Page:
The 308 engine is a match for any period Chevy and the whole car feels alive and quick thanks to its relatively light weight – most people don’t understand how much weight gains hurt car performance. Apart from a tiny bit of rear steer from the live axle, it’s a very user-friendly car.

Driving the car around country roads demonstrates how right Holden actually got it. It feels almost modern, with a raw edge. Other than the rear steer – my pet bugbear – it deserves the legend moniker it has attained.

If there is a better looking Aussie muscle car, I have yet to see it.


Holden LX Torana A9X Hatch

Summary: The best production racing car ever made in Australia with a huge collector profile. Authentic Hatchbacks are scarce but prices, for the moment, stay lower than Phase 3s.


Holden Torana A9X

Years of production: 1977
Body: Unitary
Engine: 5.0 V8
Power: 186kW @ 4800rpm
Torque: 434Nm @ 3400rpm
0-100km/h: 7.2
400m: 15.4
Gearbox: 4-manual
Suspension: Wishbones, coils (f); live axle, coils, trailing arms (r)
Brakes: Disc/disc



If the LH Torana SL/R 5000 was one of the great disappointments of the 1970s, Holden redeemed itself with the late-’70s LX SL/R 5000 A9X. Completely overshadowed at launch by the HZ Kingswood’s conversion to Holden’s much-hyped (and effective) Radial Tuned Suspension (RTS), the "A9X Option" on the LX Torana was Holden’s newest attempt at a limited-build performance model capable of winning Bathurst.

There was no official launch and, for months, no test car despite the A9X being the first Holden with four-wheel disc brakes. A reticent Holden acknowledged only that A9X was the name given to the "performance… equipment… package" that allowed homologation for the Holden Dealer Team (HDT) and others of what was potentially seen as a Bathurst winner. The modifications included the new brakes, a more rugged Salisbury rear axle (which forced a new rear floor pan and relocated control arms), modified front and rear suspension, the option of a BorgWarner T10 gearbox and L31 V8. Externally, the only obvious change was the addition of a massive rear facing bonnet scoop to improve efficiency. Holden quoted 216bhp (161kW) at 4800rpm and 295lbft (400Nm) at 3100rpm, though you can be sure the blueprinted racer significantly exceeded those numbers.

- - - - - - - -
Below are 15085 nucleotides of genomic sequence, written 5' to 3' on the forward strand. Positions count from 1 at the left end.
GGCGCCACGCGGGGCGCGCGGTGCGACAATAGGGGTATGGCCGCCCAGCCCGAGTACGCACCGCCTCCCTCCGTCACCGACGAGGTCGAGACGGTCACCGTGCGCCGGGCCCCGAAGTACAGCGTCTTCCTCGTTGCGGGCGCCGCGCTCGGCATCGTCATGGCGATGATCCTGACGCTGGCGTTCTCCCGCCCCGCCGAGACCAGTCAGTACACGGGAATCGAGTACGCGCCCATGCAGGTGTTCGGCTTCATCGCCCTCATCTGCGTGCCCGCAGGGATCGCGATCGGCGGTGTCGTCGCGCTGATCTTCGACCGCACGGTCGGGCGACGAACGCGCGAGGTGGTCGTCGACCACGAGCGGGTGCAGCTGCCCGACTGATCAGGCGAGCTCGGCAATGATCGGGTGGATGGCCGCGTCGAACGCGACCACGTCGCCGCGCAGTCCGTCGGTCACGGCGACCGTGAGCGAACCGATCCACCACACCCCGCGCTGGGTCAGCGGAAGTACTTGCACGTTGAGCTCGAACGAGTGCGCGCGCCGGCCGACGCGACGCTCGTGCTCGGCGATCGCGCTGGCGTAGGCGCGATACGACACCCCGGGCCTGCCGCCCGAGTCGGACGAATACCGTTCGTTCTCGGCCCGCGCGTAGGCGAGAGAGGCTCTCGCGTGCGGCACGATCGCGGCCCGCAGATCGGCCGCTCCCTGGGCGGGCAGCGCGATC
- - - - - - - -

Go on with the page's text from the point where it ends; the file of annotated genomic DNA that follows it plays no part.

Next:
Skinny (DR70HR14) tyres aside, the SS Hatchback A9X I tested for Wheels (February, 1978) was identical to the HDT car raced at Bathurst by John Harvey and Wayne Negus, complete with sponsorship signage. Soundly beaten by the Falcons of Allan Moffat and Colin Bond in 1977, the A9X restored its image with Peter Brock and Jim Richards taking victory on The Mountain in both 1978 and 1979.

Most of the early road cars – like the tester – came with GM’s standard M21 gearbox tied to a 2.6 final drive ratio which replaced the previous 2.78 diff and delivered 44.8km/h per 100rpm, then incredibly high gearing. Designed to allow the A9X a higher top speed down Conrod Straight, where the really quick cars were expected to top 260km/h, it meant road cars topped out at 206km/h or just 4600rpm, well shy of the 5500rpm redline. The last batch, of what was intended to be a total run of 380-odd A9Xs, were fitted with Holden’s 3.08 final drive which may have improved on the test car’s 15.8-second 400-metre (quarter-mile) time. The only things which spoiled the A9X’s ability as a brilliant high speed touring car were wind noise from the long frame surrounds and a pathetically small 55-litre fuel tank. This, combined with 14.6l/100km consumption, gave a realistic range of less than 250km.

Driving the car today I stand by my words of 35 years ago, "…the result is a taut, neutral handling sports sedan that can outrun virtually any similar car from Europe. It has the brakes and the roadholding to back up the power and is astonishingly quick point to point.

"The handling is nothing short of brilliant. The A9X goes where it is pointed, and there is neither under nor oversteer in the normally accepted senses of the words. Under power the tail comes out first but only on tight corners and always with the knowledge that it is completely controllable by throttle openings. You change the car’s attitude on the road by slight movements of the right foot. No Holden has ever been so precise, so accurate or so much fun to drive."

I see no reason to change from my view that "The A9X deserves to take its place at the very top of the supercar pile along with the Phase 3 GT-HO."


More reviews:

> Video: WGC - Holden Torana A9X

> Allan Grice's Torana A9X

> Bathurst legends: Holden Torana A9X